"Jesus," I sighed. "Lorminix is finished if the truth ever comes out. Every single executive who isn't in prison will be fighting personal and corporate lawsuits until there isn't a penny left in the coffers. They don't know I have patients here, but both the CIA and Lorminix know I'm here. The Company and Mr. Heinrich Muller must figure they have no choice but to take me out, destroy any evidence I might have gathered, and then keep hunting for the patients. They will definitely send others."
Now it was Veil's turn to smile without humor. "Well, I hope they clean out that Dumpster on a regular basis, because it may be getting a lot of use. I'm going to double the guard."
I nodded my thanks, and we started down the stairs together, passing yet another one of Veil's students, an attractive redhead in her mid-thirties, who was on her way up. "Where the hell are all these people coming from?" I asked my friend. "I didn't think you took on that many pupils."
"I have enough," Veil replied evenly. "You let me worry about security. Oh, one other thing. Some guy by the name of Theo Barnes was around the other day looking for you and asking questions about Michael. He obviously knows both of you."
"Ah yes, good old Theo. Michael was his meal ticket."
"I don't think so."
"He was told there was no Michael here, and advised not to call you, you'd call him."
"What are you going to do now?"
"First, I'm going to call that prick in Switzerland to let him know I'm alive and very disappointed in him sending me goons instead of the drug. Maybe it will shake him up. If he finds out I'm not so easy to get rid of, thanks to you, he may reconsider his options and send me more of the medication-assuming there's any of it left. After that …"
I was thinking of Bailey Kramer, whom I hadn't heard from and couldn't reach. There didn't seem to be any sense in going out to search for him, because I didn't know where to start looking. By now I was almost certain he'd been killed or captured and put on ice for the duration as a result of our little chat on the street. I felt very bad, and I didn't want to talk about it. "I don't know," I replied at last. "I don't know what else I can do, and the clock is ticking."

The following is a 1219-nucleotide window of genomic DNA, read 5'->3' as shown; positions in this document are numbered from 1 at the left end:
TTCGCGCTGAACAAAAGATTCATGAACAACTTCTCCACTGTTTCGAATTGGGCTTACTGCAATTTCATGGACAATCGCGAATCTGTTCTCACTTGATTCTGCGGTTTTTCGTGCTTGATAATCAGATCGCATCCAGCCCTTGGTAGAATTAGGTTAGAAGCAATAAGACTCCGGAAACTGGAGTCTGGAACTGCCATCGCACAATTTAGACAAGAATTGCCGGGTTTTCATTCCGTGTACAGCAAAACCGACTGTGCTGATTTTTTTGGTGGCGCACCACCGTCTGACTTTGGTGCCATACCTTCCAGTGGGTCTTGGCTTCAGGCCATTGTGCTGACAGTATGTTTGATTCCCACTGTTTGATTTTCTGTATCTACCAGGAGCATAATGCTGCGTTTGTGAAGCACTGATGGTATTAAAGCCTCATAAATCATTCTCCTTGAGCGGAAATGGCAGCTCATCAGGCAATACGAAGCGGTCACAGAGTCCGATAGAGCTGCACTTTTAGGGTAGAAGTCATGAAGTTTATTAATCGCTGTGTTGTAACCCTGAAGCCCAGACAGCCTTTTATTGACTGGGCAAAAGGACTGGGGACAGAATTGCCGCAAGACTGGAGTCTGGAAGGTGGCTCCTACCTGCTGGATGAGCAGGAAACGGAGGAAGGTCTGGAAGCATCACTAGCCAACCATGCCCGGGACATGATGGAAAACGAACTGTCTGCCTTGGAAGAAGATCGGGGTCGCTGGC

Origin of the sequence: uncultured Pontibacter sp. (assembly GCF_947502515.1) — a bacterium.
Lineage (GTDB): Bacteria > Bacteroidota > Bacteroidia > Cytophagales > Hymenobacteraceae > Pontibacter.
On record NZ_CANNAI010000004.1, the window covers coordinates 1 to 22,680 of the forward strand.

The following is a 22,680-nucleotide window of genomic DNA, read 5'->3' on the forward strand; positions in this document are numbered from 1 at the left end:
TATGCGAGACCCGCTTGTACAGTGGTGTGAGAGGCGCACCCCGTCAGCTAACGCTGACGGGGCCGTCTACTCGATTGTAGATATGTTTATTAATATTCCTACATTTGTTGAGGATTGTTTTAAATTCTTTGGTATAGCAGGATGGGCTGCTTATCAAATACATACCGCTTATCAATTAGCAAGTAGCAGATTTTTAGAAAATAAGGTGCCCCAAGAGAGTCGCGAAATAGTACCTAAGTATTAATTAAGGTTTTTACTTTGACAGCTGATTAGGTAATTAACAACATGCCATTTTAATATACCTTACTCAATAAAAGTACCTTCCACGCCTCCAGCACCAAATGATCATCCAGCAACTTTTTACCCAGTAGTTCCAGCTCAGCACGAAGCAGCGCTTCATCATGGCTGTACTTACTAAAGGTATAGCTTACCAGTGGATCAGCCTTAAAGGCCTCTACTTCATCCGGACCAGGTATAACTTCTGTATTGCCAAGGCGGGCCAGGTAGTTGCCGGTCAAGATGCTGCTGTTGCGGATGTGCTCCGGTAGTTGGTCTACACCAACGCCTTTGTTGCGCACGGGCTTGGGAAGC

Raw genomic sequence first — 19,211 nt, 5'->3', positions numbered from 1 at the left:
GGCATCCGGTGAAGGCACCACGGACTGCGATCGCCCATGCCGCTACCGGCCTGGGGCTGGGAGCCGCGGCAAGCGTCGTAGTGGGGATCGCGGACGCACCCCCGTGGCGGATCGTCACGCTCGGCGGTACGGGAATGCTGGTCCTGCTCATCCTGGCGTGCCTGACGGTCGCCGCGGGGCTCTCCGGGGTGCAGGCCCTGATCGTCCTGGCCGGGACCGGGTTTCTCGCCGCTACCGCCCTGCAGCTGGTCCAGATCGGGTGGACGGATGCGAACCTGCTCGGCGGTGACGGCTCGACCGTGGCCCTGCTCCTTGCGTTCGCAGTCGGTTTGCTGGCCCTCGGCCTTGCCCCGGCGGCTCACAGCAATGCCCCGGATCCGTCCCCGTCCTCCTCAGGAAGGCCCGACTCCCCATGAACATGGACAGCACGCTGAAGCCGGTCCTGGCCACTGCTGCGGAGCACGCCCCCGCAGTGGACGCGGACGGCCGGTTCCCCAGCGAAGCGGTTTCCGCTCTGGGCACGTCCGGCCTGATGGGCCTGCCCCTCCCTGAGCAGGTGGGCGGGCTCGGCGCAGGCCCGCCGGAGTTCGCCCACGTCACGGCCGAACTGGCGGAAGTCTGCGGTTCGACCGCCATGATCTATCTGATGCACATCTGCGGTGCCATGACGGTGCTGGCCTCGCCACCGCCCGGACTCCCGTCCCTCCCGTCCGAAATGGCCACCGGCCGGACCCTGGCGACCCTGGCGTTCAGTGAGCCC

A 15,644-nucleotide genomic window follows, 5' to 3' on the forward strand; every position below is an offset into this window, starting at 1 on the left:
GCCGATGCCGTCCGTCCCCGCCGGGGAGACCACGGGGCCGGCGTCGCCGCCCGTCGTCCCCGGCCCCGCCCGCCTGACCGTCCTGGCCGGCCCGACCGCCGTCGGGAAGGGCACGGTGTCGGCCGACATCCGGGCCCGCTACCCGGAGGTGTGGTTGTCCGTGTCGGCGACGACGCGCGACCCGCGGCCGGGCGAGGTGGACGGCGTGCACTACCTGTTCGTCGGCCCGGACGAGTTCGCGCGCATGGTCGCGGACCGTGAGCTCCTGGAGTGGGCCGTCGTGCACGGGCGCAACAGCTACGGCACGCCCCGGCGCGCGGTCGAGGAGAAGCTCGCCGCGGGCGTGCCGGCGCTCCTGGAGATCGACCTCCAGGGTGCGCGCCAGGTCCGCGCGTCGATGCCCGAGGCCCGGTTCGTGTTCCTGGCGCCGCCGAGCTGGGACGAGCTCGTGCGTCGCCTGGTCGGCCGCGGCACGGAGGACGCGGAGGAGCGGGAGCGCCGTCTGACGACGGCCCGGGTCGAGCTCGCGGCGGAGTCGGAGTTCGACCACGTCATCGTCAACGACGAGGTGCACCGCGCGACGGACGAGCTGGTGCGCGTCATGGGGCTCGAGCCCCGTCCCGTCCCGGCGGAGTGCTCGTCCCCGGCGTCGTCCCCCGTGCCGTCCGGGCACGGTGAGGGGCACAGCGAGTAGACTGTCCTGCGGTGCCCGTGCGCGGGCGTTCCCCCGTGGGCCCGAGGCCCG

We paused at the entrance to my office on the first floor, and Veil said, "You should have somebody with you when you go out."
I shook my head. "There's nothing any of your people could do about a sniper if somebody wants to take a shot at me, and I can take care of a tail myself. In fact, I'd like to find somebody following me, and whoever it is better have either answers or disability insurance. You're already doing way more than your share by securing the brown-stone. But thanks anyway. I appreciate the offer."
"I'm sure. Go home and get some sleep."
Veil gave me a rather reluctant nod, then poked me on the shoulder and left. I walked into the reception area, said good morning to a rather concerned-looking Francisco, then went into my private office at the rear of the suite, closed the door behind me, then sat down at my desk. I tried Bailey's home again, but there was still no answer. I desperately wanted to find him, rescue him if he was in trouble, but there was nothing to go on. I knew nothing of his habits or friends. The only places where I knew how to reach him were his apartment, where the phone wasn't being answered at any hour of the day or night, and his place of work, which was closed for the holidays. I spent the better part of an hour calling hospitals and morgues in all five boroughs, but there was no record of any patient or corpse identified as Bailey Kramer, and his general description would have fit thousands of New Yorkers. There was always the possibility that he had been arrested for something and was languishing in jail, but I couldn't risk using any of my police contacts to try to trace him.
It was time for another talk with Herr Heinrich Muller, if he hadn't yet left the office. When I called his private number I heard a recorded message telling me it was no longer in use. Cute. I found out the number of the main office, dialed it, got a receptionist who claimed to speak no English. In my own laborious French I asked to speak to Heinrich Muller. I was informed not only that there was no Heinrich Muller working there now, but that Lorminix had never employed anybody by that name. Even cuter. No, I could not speak with any other executive, unless I knew that executive's name and submitted a written request for a telephone interview; no, it didn't make any difference if I wanted to talk about the CIA, a place called Rivercliff, or two people named Punch and Judy.